Memos to National Leaders

The National Academy of Public Administration (NAPA) and the American Society for Public Administration (ASPA) launched this project to inform incoming national leaders about policy and management challenges facing the Nation. This effort includes the release of a series of memoranda outlining these challenges and recommending solutions representing a consensus of the best thinking by public management practitioners and researchers across the country.

The memoranda have been developed with both a Presidential and Congressional focus, reflecting the joint ownership of problems and solutions for these major challenges. We have produced memoranda in the following nine key areas, outlined below. These memos are the opinions and views of their respective authors, and are not the opinions of The National Academy of Public Administration (NAPA) and the American Society for Public Administration (ASPA).

This set of memoranda will discuss how policymakers and managers can cope with the collision between lower resources and sustained high expectations for public services, what options exist for the nation to reconcile its animosity to larger government with its growing appetite for public goods and services. And, what kinds of specific recommendations can be made to improve the way Congress and the agencies allocate increasingly scarce resources. Chair – Steve RedburnClick here to view Memos

This set of memoranda will discuss government's capacity to deliver effective public service for federally assisted programs, if these programs provide a more efficient, productive and responsive inter-governmental system, and whether reforms are needed to promote more effective governance of intergovernmental programs. Chair – Allan Rosenbaum, Click here to view the Memo

This set of memoranda will discuss whether effective public administration can occur in such a highly politicized environment, and whether the “giants” of public administration will continue to exist. Specific recommendations will be given to try and achieve a better balance between political responsiveness and competence in leading public organizations. Chair – James PfiffnerClick here to view Memos

This set of memoranda will discuss the emerging models and lessons learned from innovations at all levels of government both here and abroad. Chair – Steve Condrey, Click here to view Memos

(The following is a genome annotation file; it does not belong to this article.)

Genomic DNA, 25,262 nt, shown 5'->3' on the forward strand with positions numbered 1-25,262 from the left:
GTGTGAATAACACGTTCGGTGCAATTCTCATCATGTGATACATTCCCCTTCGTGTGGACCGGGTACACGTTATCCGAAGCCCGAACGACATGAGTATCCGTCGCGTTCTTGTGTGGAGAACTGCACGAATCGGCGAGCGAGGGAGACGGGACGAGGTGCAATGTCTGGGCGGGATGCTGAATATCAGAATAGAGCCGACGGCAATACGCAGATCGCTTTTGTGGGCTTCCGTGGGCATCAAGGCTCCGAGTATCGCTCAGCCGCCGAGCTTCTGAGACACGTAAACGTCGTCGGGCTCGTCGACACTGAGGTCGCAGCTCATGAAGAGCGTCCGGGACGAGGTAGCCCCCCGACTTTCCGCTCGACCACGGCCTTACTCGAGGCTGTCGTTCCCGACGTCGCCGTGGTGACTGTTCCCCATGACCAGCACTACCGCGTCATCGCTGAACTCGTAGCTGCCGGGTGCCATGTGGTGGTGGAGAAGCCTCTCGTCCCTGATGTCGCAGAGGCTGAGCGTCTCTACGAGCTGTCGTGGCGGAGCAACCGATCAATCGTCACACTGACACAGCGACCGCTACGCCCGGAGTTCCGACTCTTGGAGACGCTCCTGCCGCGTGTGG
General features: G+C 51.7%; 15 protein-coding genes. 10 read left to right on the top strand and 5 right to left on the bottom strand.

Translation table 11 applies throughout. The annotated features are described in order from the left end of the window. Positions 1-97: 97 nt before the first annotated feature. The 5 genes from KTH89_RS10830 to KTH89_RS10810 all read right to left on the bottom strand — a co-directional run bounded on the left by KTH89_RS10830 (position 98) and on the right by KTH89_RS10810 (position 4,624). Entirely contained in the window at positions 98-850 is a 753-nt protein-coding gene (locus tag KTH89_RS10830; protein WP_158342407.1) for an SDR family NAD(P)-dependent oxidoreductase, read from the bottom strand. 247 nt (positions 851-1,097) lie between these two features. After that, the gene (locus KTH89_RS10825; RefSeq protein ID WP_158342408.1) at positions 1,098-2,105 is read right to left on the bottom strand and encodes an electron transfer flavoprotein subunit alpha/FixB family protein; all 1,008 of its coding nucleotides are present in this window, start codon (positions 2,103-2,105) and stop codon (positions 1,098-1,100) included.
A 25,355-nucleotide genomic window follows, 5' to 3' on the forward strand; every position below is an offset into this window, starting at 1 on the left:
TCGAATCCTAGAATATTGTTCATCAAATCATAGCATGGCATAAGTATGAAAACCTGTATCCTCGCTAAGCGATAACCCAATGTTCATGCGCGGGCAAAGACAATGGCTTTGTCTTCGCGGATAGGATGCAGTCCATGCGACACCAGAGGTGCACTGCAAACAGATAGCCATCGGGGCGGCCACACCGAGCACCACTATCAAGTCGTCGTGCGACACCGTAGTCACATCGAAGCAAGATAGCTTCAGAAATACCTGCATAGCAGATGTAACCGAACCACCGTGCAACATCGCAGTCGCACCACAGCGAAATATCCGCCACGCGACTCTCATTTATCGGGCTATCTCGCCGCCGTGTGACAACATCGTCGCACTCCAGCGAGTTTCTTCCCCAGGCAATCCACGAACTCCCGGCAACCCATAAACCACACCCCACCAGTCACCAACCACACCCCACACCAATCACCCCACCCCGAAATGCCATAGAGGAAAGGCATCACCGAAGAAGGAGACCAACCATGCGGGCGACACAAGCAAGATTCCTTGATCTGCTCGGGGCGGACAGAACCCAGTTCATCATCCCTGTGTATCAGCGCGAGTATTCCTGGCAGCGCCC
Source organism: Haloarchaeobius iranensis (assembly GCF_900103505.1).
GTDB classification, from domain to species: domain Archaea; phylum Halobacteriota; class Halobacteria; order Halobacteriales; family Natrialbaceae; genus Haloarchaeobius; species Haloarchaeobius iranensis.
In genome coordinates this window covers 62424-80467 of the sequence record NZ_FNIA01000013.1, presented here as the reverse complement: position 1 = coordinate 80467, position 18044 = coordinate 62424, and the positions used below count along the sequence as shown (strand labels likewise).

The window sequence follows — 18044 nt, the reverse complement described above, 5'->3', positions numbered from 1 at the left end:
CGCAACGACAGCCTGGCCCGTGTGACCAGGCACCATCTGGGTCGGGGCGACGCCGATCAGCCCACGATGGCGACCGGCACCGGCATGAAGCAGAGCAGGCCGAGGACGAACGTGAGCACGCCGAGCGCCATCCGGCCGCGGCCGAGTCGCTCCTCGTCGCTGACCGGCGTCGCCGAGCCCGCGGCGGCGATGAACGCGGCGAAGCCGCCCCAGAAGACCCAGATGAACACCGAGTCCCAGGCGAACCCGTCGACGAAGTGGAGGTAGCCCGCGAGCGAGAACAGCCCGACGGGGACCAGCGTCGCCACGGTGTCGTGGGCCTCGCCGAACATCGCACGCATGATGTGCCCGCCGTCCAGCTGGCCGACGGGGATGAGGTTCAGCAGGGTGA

This set of memoranda will discuss whether or not the President should seek authority to reorganize the federal government and submit reorganization plans to Congress, and subsequently, the lessons learned from prior reorganizations such as FEMA, Department of Education, and the Department of Homeland Security. Chair – Allen Lomax, Click here to view the Memo

This set of memoranda will discuss who has been affected by these initiatives, as well as how real time information in today’s society can promote effective public engagement and responsible public management. Chair – Alan Balutis, Click here to view Memos

This set of memoranda will explore lessons we can learn about how a nation with deeply held attachments to private markets and local communities can effectively manage cross-sectorial responses to major national economic and social crises. Chair – John Kamensky, Click here to view Memos

This set of memoranda will discuss whether these new initiatives have made a difference and what more needs to be done to make government more results-oriented. Chair – Don Moynihan, Click here to view Memos

This set of memoranda will discuss whether or not this shift is temporary or the wave of the future, and whether government and its managers can hold their own during this change. Chair – Mark Pisano, Click here to view the Memo

Capstone Publication

This is the final publication, incorporating the above nine (9) memos. This publication was featured at the May 22, 2013 event held at the

Russell Senate Office Building--guest speakers included Senator Mark Warner and the Honorable Paul Volcker.